Because of the type of injury that causes a pilon fracture, the patient is usually brought in to the emergency room and is treated first by the trauma team. This would include management of airway, breathing, circulation, disability, and exposure to any contaminants and/or toxins. Once the patient is stabilized, the fractures may be treated. There is a high correlation between pilon fractures and spinal fractures, so imaging should include the entire vertebral column.
While historically pilon fractures have been treated conservatively, most physicians would agree that treatment with surgery is necessary to regain function of the limb. Early reasons to avoid surgery were poor outcomes and increased risks involved with surgery, however, modern surgery has evolved to have a much greater success rate than in the past.
Surgical treatment of pilon fractures is most commonly done in a two-stage fashion. The first stage involves putting an external fixation device on the leg. These are done as either ankle-spanning (pins are placed through the talus, the bone that sits in the ankle joint) or as ankle sparring (no pins are placed through the talus). Today, ankle-sparring procedures have become more popular as they decrease damage to the joint itself. The external fixator is used to help realign the fracture fragments, and uses the theory of ligamentotaxis to do so. Once the fragments have bee realigned, and most of the initial swelling has decreased since the injury, a more definitive procedure may be performed to fix the ankle and leg
This commonly involves the use of either metal plates or an intramedullary nail, or both. Intrameduallry nails are long nails that are placed longitudinally through the bone. This gives the bone strength and helps to realign the fractures. The plates will also help to realign fragments, particularly of the fibula, should it be involved in the fracture. A variety of techniques may be used surgically, depending on the extent of the injury and the damage done to the bones.
Prognosis of pilon fractures depends heavily on the extent of injury. Numerous studies have shown that the more significant the injury, the greater chances of post-operative complications, infection, delayed union, malunion, and non-union. Good results may be seen with fractures that show minimal displacement and comminution (meaning that there are several fracture fragments), though unsatisfactory results are more commonly seen with more extensive comminution, joint involvement, and displacement of fracture fragments. Advances to surgical technique have made the outcomes more favorable in recent years, yet there is still an increased risk of post-operative sequelae with more extensive injury.
A recent study published in the Journal of the American Podiatric Medical Association looked at limb-length discrepancy as a cause of plantar fasciitis. The article, written by Mahmood et al., analyzed 26 patients with unilateral heel pain that was previously diagnosed as plantar fasciitis. The limb-length of the patients was then measured, using a combination of methods. The results of the study showed that there was a strong correlation between a longer limb and unilateral plantar fasciitis pain.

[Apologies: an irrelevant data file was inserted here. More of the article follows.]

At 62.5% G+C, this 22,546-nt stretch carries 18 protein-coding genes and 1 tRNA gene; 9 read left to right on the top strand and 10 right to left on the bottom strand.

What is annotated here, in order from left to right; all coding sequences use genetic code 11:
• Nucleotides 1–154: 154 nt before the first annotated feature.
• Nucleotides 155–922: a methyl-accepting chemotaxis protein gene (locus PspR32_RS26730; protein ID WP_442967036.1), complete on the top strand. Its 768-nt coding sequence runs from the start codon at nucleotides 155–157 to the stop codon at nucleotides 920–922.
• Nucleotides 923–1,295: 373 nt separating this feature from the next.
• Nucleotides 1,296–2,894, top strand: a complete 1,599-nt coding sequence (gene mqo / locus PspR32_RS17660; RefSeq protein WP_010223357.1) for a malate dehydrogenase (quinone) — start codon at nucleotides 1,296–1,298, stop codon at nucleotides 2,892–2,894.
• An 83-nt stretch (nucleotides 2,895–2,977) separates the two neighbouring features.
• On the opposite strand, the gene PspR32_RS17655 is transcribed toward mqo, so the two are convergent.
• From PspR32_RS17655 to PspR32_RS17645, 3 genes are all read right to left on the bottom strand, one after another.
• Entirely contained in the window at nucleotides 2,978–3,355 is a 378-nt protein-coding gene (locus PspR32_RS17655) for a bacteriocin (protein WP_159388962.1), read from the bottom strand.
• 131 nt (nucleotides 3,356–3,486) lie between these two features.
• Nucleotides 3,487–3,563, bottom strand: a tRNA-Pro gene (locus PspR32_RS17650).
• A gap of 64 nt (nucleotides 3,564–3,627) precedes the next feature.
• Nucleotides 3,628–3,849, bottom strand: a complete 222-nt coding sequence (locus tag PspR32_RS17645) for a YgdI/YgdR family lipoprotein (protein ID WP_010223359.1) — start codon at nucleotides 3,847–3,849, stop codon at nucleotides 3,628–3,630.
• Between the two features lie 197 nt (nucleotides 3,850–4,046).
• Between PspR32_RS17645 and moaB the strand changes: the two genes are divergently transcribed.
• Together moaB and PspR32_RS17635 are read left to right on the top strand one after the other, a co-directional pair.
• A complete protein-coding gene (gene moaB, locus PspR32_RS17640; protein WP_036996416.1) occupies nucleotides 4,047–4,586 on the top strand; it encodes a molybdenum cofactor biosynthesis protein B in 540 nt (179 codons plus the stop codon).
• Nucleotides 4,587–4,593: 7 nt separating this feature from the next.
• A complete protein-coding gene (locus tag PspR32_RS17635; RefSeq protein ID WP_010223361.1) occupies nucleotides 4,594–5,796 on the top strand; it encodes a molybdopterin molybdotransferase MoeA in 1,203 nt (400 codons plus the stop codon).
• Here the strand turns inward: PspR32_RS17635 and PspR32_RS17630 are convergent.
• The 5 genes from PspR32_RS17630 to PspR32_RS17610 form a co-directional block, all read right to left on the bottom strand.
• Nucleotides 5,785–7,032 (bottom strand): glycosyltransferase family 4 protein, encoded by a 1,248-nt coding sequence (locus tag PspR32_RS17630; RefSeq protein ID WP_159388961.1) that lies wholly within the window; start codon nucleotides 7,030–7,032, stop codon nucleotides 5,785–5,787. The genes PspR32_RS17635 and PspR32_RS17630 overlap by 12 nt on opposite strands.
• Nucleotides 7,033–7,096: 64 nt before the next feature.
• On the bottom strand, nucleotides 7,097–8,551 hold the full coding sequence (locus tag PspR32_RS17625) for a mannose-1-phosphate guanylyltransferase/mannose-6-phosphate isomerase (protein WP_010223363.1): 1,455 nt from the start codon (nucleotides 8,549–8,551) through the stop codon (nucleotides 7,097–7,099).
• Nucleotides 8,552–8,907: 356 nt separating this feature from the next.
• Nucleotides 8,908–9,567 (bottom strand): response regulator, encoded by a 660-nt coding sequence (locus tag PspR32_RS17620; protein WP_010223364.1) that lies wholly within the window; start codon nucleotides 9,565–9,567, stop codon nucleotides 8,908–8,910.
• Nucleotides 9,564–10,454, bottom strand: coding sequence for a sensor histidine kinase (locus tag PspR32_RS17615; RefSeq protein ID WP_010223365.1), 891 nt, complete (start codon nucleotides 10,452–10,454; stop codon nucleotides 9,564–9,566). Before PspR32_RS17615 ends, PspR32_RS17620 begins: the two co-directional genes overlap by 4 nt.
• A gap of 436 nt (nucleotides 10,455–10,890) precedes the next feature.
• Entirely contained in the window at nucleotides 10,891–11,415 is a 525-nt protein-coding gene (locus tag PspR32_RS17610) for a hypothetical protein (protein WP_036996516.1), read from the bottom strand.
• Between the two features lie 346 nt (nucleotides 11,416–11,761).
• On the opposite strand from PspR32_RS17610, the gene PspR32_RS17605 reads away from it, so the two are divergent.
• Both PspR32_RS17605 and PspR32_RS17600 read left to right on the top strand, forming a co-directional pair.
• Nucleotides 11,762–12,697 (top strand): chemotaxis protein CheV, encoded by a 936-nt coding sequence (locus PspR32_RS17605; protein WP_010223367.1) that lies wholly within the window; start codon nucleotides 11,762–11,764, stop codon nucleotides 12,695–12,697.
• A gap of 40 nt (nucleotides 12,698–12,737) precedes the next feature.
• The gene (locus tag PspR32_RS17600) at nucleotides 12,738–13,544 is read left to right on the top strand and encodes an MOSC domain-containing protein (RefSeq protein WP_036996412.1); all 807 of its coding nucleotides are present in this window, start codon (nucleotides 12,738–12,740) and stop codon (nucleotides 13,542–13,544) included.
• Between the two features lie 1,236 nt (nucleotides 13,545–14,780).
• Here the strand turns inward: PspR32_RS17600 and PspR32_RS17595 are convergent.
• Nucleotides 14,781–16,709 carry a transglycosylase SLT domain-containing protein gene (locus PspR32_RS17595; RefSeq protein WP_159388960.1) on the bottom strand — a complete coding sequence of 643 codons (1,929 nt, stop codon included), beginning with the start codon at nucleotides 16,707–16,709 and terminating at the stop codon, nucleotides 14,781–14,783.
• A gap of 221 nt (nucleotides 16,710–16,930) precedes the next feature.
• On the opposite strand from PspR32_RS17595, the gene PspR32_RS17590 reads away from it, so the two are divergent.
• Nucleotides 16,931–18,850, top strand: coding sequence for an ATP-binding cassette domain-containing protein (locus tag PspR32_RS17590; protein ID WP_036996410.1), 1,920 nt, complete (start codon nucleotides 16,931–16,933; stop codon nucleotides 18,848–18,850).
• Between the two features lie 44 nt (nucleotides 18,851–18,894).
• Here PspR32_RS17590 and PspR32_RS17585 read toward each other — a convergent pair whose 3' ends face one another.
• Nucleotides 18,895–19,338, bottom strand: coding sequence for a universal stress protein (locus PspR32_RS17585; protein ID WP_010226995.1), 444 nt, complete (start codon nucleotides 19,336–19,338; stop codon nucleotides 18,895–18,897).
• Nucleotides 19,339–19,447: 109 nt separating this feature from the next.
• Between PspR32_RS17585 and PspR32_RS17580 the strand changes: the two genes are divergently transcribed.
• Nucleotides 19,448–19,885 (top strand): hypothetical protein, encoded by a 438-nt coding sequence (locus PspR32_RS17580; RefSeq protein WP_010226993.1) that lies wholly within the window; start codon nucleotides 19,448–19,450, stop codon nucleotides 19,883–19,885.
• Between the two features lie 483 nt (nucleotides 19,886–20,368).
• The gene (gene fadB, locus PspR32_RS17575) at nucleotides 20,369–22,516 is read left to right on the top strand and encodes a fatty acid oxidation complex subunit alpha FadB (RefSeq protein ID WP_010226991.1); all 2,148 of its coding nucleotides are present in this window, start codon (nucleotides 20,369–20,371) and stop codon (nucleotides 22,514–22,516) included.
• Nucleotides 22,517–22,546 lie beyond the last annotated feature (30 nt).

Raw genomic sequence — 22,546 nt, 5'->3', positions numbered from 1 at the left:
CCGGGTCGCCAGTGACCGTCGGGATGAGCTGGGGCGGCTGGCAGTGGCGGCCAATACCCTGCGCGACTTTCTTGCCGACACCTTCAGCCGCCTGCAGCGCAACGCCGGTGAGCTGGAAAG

Taking a further look at the results of the study, it was found that the vast majority of the unilateral heel pain was found on the same side of the body as the longer limb. Presumably, a longer limb would function in a more pronated position during stance. This would put extra strain on the plantar fascia, the large, thick strip of aponeurosis running along the bottom of the foot.
The study also looked at Body Mass Index (BMI) as a possible cause of plantar fasciitis, however, the results were not significant for these two factors to be correlated.
Plantar fasciitis is one of the most common conditions that podiatrsts see, and is the most common cause of heel pain in the adult population. There are a number of different theories on why it develops, most of which focus of the biomechanics of the foot and lower extremity. This study by Mahmood et al. is one of few peer-reviewed journal articles to research the etiology of the common disorder.
Treatments for planar fasciitis are as numerous as the possible causes of the problem. Conservative therapy includes things like stretching, ice, rest, temporary arch supports/padding, night splints, functional orthotic devices, and oral anti-inflammatory medications such as NSAIDs. Other measures may include corticosteroid injections, extracorporeal shockwave therapy (ESWT), or platelet-rich plasma (PRP) therapy. Still more drastic measures may include surgical intervention, when all other conservative therapies have failed.
The authors of the study highlight an important decision in the possible treatment of plantar fasciitis associated with a limb-length discrepancy. That is the use of a hell lift in addition to the use of a functional orthotic device. The hell lift addresses the difference in limb length, which may be the etiology of the condition. Thus, the treatment would address the root of the problem, and not merely the symptoms.
More research into the etiology of plantar fasciitis is warranted, as this is an extremely common condition. Limb-length may be just one of many possible causes, and more studies like this one will be needed to determine them.